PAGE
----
Great White Fleet Visit Marks a Century of Friendship
The historic visit by the Great White Fleet 100 years ago became a turning point in Australia-US relations, helping to forge an enduring alliance between the two countries. Visits by a U.S. Navy ship this August and September are helping to commemorate the endurance of that partnership.
The USS John S McCain, a destroyer and member of the U.S. Navy’s 7th Fleet based in Japan, is visiting ports in Sydney, Melbourne and Albany as part of the 100th anniversary of the famous voyage. It is being escorted for the commemorative visit by the HMAS Darwin and HMAS Sirius of the Royal Australian Navy.
The visit is part of re-enactment celebrations of the fleet’s epic 14-month voyage around the world from December 1907 to February 1909. The flotilla of 16 American warships painted all in white and carrying 14,000 sailors had been sent by President Theodore Roosevelt to test naval readiness, establish a global presence and generate international goodwill. It made more than 20 port calls including Japan, the Philippines and Brazil, but its stops in Australia during August and September 1908 were among the most notable.
The visit became a turning point in Australia-US relations, helping to cement a century-long friendship. Thousands lined the shore to welcome the fleet as it steamed into the Australian harbors. The visit also saw a surge in popular support for an independent Australian navy, which was inaugurated just three years later in 1911.
“This experience in diplomatic outreach to Australia set the stage for a century of closer ties and warm relations between the United States and Australia,” according to Donald C. Winter, Secretary of the U.S. Navy. “May the bonds of friendship between our navies and our nations always be strong and based on mutual respect.”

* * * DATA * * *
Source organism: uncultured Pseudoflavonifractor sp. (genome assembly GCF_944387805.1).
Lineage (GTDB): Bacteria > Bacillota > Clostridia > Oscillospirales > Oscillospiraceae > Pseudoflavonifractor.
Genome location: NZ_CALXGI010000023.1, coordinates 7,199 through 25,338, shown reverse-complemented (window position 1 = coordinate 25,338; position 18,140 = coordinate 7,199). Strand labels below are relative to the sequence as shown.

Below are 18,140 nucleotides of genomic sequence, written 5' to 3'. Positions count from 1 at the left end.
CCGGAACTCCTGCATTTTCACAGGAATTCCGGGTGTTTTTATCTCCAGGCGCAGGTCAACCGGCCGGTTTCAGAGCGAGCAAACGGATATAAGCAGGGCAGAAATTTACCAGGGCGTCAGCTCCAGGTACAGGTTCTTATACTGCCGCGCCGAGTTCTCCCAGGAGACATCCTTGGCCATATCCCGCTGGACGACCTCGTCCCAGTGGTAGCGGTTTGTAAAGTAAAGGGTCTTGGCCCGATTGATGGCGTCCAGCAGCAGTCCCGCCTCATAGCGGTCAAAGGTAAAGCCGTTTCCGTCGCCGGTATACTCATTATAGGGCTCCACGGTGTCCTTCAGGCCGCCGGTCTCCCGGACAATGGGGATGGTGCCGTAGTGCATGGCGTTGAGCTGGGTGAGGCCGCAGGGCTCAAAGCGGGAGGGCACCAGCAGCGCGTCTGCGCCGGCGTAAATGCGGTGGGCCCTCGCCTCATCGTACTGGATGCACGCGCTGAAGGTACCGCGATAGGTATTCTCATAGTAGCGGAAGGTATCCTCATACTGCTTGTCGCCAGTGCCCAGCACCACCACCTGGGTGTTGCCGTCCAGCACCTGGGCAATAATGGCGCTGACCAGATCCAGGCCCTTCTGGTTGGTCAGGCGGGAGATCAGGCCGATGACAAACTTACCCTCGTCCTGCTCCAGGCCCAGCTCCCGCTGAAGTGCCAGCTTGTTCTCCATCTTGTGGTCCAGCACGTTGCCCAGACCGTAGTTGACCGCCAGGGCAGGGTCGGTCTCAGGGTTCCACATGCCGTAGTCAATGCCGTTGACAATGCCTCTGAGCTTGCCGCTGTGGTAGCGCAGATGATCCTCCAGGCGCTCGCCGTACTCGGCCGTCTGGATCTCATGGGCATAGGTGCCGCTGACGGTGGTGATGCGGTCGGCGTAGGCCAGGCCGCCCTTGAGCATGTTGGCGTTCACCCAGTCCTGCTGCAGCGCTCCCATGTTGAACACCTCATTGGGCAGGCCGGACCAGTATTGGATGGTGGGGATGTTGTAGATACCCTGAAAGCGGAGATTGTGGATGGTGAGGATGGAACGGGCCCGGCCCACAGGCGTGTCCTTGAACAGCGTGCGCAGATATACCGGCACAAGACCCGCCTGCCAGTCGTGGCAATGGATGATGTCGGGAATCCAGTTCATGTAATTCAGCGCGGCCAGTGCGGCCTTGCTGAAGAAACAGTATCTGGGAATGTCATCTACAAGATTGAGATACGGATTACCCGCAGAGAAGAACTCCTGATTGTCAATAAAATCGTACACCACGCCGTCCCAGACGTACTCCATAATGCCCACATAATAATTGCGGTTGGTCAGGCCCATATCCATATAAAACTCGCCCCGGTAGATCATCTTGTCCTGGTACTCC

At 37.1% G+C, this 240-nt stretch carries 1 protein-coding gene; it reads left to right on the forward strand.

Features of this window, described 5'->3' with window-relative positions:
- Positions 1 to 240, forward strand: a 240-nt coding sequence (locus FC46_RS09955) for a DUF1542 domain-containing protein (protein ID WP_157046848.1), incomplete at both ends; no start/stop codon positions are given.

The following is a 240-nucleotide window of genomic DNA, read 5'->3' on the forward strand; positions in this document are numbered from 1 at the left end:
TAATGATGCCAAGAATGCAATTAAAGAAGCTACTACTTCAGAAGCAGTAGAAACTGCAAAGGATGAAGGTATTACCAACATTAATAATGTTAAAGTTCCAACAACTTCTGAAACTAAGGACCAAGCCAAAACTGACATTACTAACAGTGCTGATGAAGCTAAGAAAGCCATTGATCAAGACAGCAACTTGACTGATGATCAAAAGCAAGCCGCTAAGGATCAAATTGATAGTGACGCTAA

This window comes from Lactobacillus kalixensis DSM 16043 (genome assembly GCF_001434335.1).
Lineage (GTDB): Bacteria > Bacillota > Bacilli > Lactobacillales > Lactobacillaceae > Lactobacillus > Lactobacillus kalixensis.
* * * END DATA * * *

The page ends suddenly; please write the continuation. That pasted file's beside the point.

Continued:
On hand to greet the USS McCain in the Sydney Harbor were U.S. Ambassador Robert McCallum and Australian Defense Minister Joel Fitzgibbon, as well as members of the Royal Australian Navy Band and the U.S. Navy’s Pacific Fleet band. A flotilla of vessels from the Royal Motor Yacht Club and the Cruising Yacht Club of Australia are also participating in the welcome. “We are delighted and honored to host the USS John S. McCain and her crew during their visit to Australia, just as our forefathers did 100 years ago,” said Defense Minister Fitzgibbon. “This visit serves to further strengthen the close ties our nations enjoy.”
In Sydney, Ambassador McCallum co-hosted with the Commander of the Australian Fleet, Rear Admiral Nigel Coates, a reception on board the USS McCain. The Ambassador also participated with Foreign Minister Stephen Smith in the official launch of the Department of Foreign Affairs and Trade’s traveling exhibition, “Great White Fleet to Coral Sea: Naval Strategy and the Development of Australia-United States Relations, 1900-1945.” He also spoke to the American Australian Association’s Great White Fleet Ball.
On Friday, August 29, the USS John McCain made its way to Melbourne where Ambassador McCallum again co-hosted a reception on board with Admiral Coates. Earlier that day, Ambassador McCallum went with representatives from the U.S. Navy and the Royal Australian Navy to pay courtesy calls on Governor David de Kretser and Lord Mayor John So. Ambassador McCallum also participated in the opening of the Great White Fleet Traveling Exhibition at the Melbourne Museum. On Monday, September 1, Ambassador McCallum spoke at the Naval & Military Club luncheon in honor of the Centenary of the Great White Fleet.
The fleet completed its visit with port calls in Albany, Western Australia.
The McCain has a crew of 24 officers and 270 enlisted personnel.